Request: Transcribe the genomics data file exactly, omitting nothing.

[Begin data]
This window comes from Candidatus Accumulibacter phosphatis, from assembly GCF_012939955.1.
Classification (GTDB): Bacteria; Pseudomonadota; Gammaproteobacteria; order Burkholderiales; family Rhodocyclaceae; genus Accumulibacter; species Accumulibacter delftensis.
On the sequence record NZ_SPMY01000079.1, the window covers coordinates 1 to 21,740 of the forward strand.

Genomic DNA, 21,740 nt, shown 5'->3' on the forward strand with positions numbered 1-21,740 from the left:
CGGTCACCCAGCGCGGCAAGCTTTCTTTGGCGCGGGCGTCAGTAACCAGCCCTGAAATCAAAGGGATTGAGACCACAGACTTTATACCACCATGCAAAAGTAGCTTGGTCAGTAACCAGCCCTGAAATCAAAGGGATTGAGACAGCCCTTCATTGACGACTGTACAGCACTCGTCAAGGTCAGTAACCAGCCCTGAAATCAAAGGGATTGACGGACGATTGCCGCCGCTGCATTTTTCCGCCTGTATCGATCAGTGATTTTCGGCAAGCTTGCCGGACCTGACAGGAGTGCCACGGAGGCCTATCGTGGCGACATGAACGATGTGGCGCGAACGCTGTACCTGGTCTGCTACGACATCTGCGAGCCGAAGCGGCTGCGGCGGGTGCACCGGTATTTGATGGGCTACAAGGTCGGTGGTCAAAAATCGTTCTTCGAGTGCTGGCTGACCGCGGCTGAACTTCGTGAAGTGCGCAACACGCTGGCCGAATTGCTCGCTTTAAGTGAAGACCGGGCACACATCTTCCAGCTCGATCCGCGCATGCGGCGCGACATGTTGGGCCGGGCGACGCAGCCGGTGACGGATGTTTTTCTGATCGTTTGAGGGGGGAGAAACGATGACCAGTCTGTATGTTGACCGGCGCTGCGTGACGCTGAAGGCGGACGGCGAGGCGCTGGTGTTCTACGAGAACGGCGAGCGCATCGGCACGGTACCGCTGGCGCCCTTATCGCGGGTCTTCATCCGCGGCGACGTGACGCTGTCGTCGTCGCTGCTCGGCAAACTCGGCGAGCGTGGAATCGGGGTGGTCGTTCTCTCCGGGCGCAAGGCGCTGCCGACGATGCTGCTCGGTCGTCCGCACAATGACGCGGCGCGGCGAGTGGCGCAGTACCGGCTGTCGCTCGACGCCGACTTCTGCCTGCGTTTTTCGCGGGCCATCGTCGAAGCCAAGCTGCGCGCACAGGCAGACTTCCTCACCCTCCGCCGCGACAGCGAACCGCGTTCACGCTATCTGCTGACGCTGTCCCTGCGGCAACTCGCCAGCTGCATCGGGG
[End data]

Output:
This window comes from Candidatus Accumulibacter phosphatis, from assembly GCF_012939955.1.
Classification (GTDB): Bacteria; Pseudomonadota; Gammaproteobacteria; order Burkholderiales; family Rhodocyclaceae; genus Accumulibacter; species Accumulibacter delftensis.
On the sequence record NZ_SPMY01000079.1, the window covers coordinates 1 to 21,740 of the forward strand.

Genomic DNA, 21,740 nt, shown 5'->3' on the forward strand with positions numbered 1-21,740 from the left:
CGGTCACCCAGCGCGGCAAGCTTTCTTTGGCGCGGGCGTCAGTAACCAGCCCTGAAATCAAAGGGATTGAGACCACAGACTTTATACCACCATGCAAAAGTAGCTTGGTCAGTAACCAGCCCTGAAATCAAAGGGATTGAGACAGCCCTTCATTGACGACTGTACAGCACTCGTCAAGGTCAGTAACCAGCCCTGAAATCAAAGGGATTGACGGACGATTGCCGCCGCTGCATTTTTCCGCCTGTATCGATCAGTGATTTTCGGCAAGCTTGCCGGACCTGACAGGAGTGCCACGGAGGCCTATCGTGGCGACATGAACGATGTGGCGCGAACGCTGTACCTGGTCTGCTACGACATCTGCGAGCCGAAGCGGCTGCGGCGGGTGCACCGGTATTTGATGGGCTACAAGGTCGGTGGTCAAAAATCGTTCTTCGAGTGCTGGCTGACCGCGGCTGAACTTCGTGAAGTGCGCAACACGCTGGCCGAATTGCTCGCTTTAAGTGAAGACCGGGCACACATCTTCCAGCTCGATCCGCGCATGCGGCGCGACATGTTGGGCCGGGCGACGCAGCCGGTGACGGATGTTTTTCTGATCGTTTGAGGGGGGAGAAACGATGACCAGTCTGTATGTTGACCGGCGCTGCGTGACGCTGAAGGCGGACGGCGAGGCGCTGGTGTTCTACGAGAACGGCGAGCGCATCGGCACGGTACCGCTGGCGCCCTTATCGCGGGTCTTCATCCGCGGCGACGTGACGCTGTCGTCGTCGCTGCTCGGCAAACTCGGCGAGCGTGGAATCGGGGTGGTCGTTCTCTCCGGGCGCAAGGCGCTGCCGACGATGCTGCTCGGTCGTCCGCACAATGACGCGGCGCGGCGAGTGGCGCAGTACCGGCTGTCGCTCGACGCCGACTTCTGCCTGCGTTTTTCGCGGGCCATCGTCGAAGCCAAGCTGCGCGCACAGGCAGACTTCCTCACCCTCCGCCGCGACAGCGAACCGCGTTCACGCTATCTGCTGACGCTGTCCCTGCGGCAACTCGCCAGCTGCATCGGGG